Inside Qantas’ Project Sunrise Airbus A350-1000ULRs

Amid the recent confirmation of Qantas’ order for 12 Airbus A350-1000s to operate nonstop Project Sunrise flights to New York and London From Australia, the airline has shared details of what will be witnessed in the cabin. The aircraft widebodies are scheduled to enter service from Sydney at the end of 2025, and plenty of space is expected on board.

Making room

Even though the A350-1000 has a maximum capacity of 480 in a single class setting and up to 410 in a three-class layout, the Qantas units will carry just 238 passengers across four classes. This factor means that the carrier is providing the lowest seat count of any A350-1000 in operation.

Passengers will be able to choose seats in first, business, premium economyand economy classes on the Airbus twinjet. Altogether, the premium is the pattern onboard, with 40% of the cabin taken up by seats in this segment.

Notably, there will be a wellbeing zone for all with snacks and drinks, where passengers can stretch out to prevent health issues such as deep vein thrombosis while flying.

A good stretch can make all the difference. Photo: Qantas

This area will be found in the center of the aircraft.

Even on medium-haul flights, passengers can become restless. Photo: Qantas

Cream of the crop

Qantas Group CEO Alan Joyce shared the following about the widebody’s prospects on this ultra-long-haul mission.

“Throughout our history, the aircraft we’ve flown have defined the era we’re in. The 707 introduced the jet age, the 747 democratised travel and the A380 brought a completely new level of comfort. The A350 and Project Sunrise will make any city just one flight away from Australia. It’s the last frontier and the final fix for the tyranny of distance. As you’d expect, the cabin is being specially designed for maximum comfort in all classes for long-haul flying.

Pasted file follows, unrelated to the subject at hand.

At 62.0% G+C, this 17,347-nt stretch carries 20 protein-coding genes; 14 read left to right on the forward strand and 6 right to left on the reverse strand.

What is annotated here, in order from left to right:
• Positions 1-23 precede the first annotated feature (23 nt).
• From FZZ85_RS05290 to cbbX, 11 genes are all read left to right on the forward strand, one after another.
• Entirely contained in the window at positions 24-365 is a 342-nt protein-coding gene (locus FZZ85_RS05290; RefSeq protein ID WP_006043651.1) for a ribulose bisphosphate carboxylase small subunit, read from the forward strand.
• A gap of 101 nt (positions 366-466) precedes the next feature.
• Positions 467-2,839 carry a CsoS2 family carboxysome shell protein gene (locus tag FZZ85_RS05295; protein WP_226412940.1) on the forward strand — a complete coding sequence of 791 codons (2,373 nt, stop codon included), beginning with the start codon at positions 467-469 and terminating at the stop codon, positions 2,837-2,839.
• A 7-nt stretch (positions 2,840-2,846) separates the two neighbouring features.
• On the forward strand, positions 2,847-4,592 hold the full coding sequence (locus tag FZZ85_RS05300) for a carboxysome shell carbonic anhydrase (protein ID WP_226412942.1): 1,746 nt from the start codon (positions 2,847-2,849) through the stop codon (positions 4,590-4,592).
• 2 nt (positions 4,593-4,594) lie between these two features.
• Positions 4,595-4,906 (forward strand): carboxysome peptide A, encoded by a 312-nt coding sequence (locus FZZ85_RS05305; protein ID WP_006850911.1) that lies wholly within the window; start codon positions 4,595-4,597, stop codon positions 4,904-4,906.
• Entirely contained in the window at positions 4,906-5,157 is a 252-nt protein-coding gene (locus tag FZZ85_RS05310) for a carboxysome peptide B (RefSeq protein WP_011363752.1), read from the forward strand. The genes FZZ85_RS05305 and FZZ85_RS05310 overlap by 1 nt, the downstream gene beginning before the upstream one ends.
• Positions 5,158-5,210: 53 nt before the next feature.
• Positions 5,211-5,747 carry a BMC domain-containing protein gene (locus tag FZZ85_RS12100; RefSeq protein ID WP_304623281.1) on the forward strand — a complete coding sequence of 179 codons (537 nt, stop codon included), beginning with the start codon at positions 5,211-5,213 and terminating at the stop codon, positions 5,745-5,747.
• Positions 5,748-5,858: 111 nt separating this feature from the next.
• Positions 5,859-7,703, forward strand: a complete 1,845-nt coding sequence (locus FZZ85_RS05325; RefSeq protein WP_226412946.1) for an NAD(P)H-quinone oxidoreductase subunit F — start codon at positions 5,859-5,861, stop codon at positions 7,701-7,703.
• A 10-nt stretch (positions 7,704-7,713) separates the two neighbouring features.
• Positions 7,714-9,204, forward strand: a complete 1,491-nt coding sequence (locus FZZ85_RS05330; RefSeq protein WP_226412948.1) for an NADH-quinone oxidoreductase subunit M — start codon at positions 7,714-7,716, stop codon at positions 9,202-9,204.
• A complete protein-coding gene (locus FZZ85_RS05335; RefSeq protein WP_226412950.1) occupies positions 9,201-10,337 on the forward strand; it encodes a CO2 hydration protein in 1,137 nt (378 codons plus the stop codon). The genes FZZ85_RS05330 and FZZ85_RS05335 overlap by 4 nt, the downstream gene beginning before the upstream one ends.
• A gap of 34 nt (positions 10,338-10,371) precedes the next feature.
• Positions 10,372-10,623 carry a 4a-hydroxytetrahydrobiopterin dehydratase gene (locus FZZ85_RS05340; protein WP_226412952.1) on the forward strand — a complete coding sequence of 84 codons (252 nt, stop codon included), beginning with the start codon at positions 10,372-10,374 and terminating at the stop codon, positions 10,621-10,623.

Joyce previously described the A350-1000’s top offering as a super first class suite to comfort high-end travelers on the trek. He said that it will be far better than any first class his airline has introduced.

Across the cabin

Passengers in the first six first class seats will be treated to a private suite in a 1-1-1 setting.

The first class suites will allow passengers to with between a bed and a seat. Photo: Qantas

There will be a large IFE screen, soft lighting options, and a small closet.

Privacy and comfort will be appreciated on the adventure. Photo: Qantas

There are 52 business class flatbeds, with all the seats having direct access to the aisle in a 1-2-1 configuration. Further back, an area with a 2-4-2 formation will host 40 premium economy seats with a seat pitch of 40 “.

Economy passengers will also benefit from the extra space to be had. 140 seats in a 3-3-3 configuration will include 33 ″ of pitch, which is a generous offering for economy as passengers would usually find a pitch of 31 ”on long-distance services.

There will be plenty to marvel at across the classes. Photo: Qantas

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Overall, Qantas is evidently making great use of the extra room on offer due to the fewer seats. With 20 hours nonstop, the airline needs to ensure its passengers are well comforted.

What are your thoughts about Qantas’ Airbus A350-1000 cabin? Are you looking forward to flying with the airline on its Project Sunrise program in the coming years? Let us know what you think of the initiative in the comment section.


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